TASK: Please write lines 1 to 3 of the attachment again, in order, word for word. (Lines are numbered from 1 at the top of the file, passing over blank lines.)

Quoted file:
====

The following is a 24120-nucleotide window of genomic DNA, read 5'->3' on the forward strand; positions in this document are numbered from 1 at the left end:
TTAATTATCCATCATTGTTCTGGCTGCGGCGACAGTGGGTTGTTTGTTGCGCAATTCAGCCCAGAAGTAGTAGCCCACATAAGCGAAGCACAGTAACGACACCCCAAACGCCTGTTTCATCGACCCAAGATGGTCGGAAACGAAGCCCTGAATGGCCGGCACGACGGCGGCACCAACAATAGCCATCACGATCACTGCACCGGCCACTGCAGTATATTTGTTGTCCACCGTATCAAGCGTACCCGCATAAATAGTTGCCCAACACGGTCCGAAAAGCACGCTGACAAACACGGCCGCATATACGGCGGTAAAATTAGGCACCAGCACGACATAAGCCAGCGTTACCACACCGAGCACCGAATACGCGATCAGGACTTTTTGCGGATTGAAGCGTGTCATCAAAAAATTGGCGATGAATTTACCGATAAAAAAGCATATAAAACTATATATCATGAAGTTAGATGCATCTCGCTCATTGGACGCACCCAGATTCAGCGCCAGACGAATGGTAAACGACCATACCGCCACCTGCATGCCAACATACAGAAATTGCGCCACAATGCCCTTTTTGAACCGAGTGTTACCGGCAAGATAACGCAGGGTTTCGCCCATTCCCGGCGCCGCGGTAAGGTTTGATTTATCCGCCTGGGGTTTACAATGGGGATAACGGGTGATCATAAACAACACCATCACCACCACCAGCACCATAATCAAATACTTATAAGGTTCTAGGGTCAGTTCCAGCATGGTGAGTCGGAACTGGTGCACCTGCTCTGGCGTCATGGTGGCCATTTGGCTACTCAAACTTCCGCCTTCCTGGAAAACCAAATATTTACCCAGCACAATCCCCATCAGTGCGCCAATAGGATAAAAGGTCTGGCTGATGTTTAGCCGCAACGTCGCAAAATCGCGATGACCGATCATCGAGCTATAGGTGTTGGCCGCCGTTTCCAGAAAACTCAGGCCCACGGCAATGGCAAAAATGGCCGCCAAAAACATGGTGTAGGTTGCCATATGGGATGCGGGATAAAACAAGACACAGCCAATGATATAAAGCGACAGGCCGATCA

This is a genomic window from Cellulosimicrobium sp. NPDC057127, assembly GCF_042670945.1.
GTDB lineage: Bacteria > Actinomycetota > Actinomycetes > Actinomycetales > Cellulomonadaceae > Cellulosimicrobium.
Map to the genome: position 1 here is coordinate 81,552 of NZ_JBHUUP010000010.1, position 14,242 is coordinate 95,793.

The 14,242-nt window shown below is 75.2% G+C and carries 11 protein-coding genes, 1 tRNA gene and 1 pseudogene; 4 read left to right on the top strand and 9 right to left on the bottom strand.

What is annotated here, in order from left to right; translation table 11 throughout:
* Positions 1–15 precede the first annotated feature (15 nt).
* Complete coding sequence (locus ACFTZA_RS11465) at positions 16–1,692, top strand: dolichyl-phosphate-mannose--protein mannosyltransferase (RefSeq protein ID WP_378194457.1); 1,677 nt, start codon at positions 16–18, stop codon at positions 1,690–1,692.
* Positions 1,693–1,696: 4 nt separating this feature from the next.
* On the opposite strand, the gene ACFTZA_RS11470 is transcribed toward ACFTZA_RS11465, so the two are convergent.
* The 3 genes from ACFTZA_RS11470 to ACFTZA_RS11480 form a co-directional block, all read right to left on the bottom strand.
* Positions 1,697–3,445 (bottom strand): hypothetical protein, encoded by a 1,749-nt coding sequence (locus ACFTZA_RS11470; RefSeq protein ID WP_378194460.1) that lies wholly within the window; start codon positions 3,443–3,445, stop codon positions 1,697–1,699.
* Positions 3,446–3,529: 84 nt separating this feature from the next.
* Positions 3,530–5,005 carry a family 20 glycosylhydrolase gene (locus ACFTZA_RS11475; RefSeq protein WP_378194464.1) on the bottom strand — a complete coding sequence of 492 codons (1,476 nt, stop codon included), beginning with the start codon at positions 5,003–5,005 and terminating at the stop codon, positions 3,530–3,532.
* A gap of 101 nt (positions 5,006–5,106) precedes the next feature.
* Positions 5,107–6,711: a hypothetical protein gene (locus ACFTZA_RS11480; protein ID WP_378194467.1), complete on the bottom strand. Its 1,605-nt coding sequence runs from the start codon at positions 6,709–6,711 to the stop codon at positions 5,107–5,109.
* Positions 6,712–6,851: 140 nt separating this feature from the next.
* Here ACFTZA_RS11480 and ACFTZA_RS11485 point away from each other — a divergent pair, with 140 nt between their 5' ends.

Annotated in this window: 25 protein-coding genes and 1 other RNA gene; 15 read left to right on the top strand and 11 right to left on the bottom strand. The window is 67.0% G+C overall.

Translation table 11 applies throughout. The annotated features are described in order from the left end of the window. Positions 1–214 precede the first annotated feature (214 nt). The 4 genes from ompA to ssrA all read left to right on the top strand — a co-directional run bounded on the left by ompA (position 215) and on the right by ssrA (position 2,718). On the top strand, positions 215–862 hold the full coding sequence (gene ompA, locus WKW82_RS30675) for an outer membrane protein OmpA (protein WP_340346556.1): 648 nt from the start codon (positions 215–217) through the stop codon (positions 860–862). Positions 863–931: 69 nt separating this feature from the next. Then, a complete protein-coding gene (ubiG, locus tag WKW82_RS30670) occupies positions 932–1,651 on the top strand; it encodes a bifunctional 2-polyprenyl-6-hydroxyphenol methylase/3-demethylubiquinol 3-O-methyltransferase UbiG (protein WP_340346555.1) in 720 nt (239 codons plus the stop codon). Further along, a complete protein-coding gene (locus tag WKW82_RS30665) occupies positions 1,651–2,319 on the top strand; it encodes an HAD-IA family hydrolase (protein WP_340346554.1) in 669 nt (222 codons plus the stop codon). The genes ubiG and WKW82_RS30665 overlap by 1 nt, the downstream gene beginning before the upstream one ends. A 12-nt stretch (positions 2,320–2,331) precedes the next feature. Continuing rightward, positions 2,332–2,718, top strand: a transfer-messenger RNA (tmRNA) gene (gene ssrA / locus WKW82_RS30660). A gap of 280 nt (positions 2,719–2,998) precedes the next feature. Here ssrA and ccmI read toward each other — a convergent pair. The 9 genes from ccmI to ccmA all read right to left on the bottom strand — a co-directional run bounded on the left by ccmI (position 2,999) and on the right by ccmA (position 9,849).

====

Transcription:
The following is a 24120-nucleotide window of genomic DNA, read 5'->3' on the forward strand; positions in this document are numbered from 1 at the left end:
TTAATTATCCATCATTGTTCTGGCTGCGGCGACAGTGGGTTGTTTGTTGCGCAATTCAGCCCAGAAGTAGTAGCCCACATAAGCGAAGCACAGTAACGACACCCCAAACGCCTGTTTCATCGACCCAAGATGGTCGGAAACGAAGCCCTGAATGGCCGGCACGACGGCGGCACCAACAATAGCCATCACGATCACTGCACCGGCCACTGCAGTATATTTGTTGTCCACCGTATCAAGCGTACCCGCATAAATAGTTGCCCAACACGGTCCGAAAAGCACGCTGACAAACACGGCCGCATATACGGCGGTAAAATTAGGCACCAGCACGACATAAGCCAGCGTTACCACACCGAGCACCGAATACGCGATCAGGACTTTTTGCGGATTGAAGCGTGTCATCAAAAAATTGGCGATGAATTTACCGATAAAAAAGCATATAAAACTATATATCATGAAGTTAGATGCATCTCGCTCATTGGACGCACCCAGATTCAGCGCCAGACGAATGGTAAACGACCATACCGCCACCTGCATGCCAACATACAGAAATTGCGCCACAATGCCCTTTTTGAACCGAGTGTTACCGGCAAGATAACGCAGGGTTTCGCCCATTCCCGGCGCCGCGGTAAGGTTTGATTTATCCGCCTGGGGTTTACAATGGGGATAACGGGTGATCATAAACAACACCATCACCACCACCAGCACCATAATCAAATACTTATAAGGTTCTAGGGTCAGTTCCAGCATGGTGAGTCGGAACTGGTGCACCTGCTCTGGCGTCATGGTGGCCATTTGGCTACTCAAACTTCCGCCTTCCTGGAAAACCAAATATTTACCCAGCACAATCCCCATCAGTGCGCCAATAGGATAAAAGGTCTGGCTGATGTTTAGCCGCAACGTCGCAAAATCGCGATGACCGATCATCGAGCTATAGGTGTTGGCCGCCGTTTCCAGAAAACTCAGGCCCACGGCAATGGCAAAAATGGCCGCCAAAAACATGGTGTAGGTTGCCATATGGGATGCGGGATAAAACAAGACACAGCCAATGATATAAAGCGACAGGCCGATCA

This is a genomic window from Cellulosimicrobium sp. NPDC057127, assembly GCF_042670945.1.